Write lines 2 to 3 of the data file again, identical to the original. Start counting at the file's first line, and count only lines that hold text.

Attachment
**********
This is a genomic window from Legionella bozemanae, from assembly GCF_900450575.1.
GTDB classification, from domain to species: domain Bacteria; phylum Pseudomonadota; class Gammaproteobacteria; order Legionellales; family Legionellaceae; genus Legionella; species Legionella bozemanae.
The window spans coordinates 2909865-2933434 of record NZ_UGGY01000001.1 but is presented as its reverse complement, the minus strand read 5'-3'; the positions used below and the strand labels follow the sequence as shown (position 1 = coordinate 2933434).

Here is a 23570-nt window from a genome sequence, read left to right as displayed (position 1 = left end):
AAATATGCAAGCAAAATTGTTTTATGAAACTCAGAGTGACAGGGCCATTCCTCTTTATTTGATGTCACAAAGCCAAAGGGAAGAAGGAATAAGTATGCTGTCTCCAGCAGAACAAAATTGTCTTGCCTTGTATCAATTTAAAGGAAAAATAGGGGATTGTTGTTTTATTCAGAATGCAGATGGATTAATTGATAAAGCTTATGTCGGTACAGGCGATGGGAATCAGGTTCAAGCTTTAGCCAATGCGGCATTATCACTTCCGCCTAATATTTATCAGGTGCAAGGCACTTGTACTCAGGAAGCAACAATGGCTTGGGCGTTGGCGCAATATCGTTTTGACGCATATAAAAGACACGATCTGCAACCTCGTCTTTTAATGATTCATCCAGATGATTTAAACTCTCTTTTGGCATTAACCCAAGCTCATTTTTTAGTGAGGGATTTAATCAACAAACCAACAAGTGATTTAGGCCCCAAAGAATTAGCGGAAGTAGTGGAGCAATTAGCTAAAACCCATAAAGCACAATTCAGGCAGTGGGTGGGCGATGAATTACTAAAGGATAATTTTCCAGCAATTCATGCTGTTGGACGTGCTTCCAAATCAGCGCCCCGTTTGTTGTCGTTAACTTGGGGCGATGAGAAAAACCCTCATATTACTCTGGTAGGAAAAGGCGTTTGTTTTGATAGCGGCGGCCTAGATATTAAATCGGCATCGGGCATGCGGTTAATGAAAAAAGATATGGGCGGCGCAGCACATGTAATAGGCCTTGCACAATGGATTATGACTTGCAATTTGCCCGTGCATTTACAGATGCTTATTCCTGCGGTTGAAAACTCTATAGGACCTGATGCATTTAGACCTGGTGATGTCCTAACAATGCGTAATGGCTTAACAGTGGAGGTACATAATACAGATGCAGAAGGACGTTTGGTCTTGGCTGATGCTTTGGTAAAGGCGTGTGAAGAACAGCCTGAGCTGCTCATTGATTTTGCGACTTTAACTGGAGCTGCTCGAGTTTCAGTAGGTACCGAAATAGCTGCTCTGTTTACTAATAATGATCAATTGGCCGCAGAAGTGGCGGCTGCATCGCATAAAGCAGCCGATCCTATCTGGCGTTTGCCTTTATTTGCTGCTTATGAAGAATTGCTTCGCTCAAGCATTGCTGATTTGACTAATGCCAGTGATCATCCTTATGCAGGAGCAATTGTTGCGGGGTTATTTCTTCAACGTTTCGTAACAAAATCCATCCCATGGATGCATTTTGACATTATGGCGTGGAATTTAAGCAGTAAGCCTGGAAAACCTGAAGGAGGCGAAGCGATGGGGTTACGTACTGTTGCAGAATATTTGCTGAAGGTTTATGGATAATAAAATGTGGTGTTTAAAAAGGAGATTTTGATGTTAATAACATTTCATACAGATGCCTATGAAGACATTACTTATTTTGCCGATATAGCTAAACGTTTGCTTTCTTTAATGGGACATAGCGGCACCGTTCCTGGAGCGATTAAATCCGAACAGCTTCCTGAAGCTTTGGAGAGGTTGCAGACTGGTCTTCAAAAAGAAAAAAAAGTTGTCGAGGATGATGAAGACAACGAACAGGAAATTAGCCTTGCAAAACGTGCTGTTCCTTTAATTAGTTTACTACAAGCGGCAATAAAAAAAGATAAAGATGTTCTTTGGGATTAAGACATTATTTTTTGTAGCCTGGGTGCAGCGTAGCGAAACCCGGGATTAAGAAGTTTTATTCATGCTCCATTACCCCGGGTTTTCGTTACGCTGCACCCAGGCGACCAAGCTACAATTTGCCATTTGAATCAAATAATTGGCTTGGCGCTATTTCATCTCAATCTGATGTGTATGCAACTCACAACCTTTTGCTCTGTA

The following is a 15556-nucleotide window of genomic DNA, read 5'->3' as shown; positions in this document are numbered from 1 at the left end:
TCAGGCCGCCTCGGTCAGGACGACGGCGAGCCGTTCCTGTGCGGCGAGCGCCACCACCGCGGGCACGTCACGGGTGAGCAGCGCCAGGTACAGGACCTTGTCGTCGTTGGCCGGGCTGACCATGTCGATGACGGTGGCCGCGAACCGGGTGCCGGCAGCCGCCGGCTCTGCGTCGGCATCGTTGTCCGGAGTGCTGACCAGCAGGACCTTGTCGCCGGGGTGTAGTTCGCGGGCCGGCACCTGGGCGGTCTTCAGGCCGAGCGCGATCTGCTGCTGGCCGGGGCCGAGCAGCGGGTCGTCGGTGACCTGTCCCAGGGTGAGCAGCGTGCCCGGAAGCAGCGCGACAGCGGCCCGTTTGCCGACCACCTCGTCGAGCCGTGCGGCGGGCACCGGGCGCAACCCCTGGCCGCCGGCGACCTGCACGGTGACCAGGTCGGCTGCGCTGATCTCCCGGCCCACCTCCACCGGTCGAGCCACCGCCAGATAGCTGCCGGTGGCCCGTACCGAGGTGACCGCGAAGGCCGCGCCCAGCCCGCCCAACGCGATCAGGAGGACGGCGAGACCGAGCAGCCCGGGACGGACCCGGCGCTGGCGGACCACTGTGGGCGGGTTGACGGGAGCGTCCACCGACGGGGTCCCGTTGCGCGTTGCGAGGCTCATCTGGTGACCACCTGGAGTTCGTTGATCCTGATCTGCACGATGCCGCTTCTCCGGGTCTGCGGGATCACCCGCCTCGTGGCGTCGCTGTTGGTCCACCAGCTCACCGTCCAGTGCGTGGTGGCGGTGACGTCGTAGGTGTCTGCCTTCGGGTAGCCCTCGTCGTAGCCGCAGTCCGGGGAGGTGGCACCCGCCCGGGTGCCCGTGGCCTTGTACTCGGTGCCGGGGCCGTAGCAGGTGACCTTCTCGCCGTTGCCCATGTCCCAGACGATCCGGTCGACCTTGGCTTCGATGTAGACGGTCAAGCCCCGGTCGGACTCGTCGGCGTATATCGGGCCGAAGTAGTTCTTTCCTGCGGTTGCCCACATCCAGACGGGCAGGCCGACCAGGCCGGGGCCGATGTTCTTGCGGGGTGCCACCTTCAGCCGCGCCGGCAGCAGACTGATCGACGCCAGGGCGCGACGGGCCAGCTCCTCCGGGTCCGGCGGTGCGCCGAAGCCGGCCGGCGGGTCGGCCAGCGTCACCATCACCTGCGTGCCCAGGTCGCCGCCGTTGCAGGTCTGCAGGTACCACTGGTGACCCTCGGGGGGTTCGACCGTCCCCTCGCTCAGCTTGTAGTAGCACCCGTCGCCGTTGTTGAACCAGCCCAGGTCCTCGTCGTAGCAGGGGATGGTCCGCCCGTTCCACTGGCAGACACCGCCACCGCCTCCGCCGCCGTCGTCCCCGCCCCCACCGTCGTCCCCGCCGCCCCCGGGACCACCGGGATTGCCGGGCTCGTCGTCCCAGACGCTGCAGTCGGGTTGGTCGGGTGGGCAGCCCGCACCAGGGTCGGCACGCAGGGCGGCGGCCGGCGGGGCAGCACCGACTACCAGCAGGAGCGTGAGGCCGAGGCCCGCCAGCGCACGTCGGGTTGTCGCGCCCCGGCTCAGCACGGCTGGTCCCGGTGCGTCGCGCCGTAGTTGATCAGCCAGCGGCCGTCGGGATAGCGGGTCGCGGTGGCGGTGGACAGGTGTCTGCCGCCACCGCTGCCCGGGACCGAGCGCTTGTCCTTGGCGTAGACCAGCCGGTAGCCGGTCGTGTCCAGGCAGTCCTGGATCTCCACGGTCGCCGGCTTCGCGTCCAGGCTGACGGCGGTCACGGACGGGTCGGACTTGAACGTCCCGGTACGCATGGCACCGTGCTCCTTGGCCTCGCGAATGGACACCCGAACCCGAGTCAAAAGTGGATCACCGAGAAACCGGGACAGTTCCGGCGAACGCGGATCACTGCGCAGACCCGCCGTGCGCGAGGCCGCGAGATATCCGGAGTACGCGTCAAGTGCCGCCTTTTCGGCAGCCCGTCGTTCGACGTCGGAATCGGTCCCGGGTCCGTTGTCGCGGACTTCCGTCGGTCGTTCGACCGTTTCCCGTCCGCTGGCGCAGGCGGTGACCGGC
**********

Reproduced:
GTDB classification, from domain to species: domain Bacteria; phylum Pseudomonadota; class Gammaproteobacteria; order Legionellales; family Legionellaceae; genus Legionella; species Legionella bozemanae.
The window spans coordinates 2909865-2933434 of record NZ_UGGY01000001.1 but is presented as its reverse complement, the minus strand read 5'-3'; the positions used below and the strand labels follow the sequence as shown (position 1 = coordinate 2933434).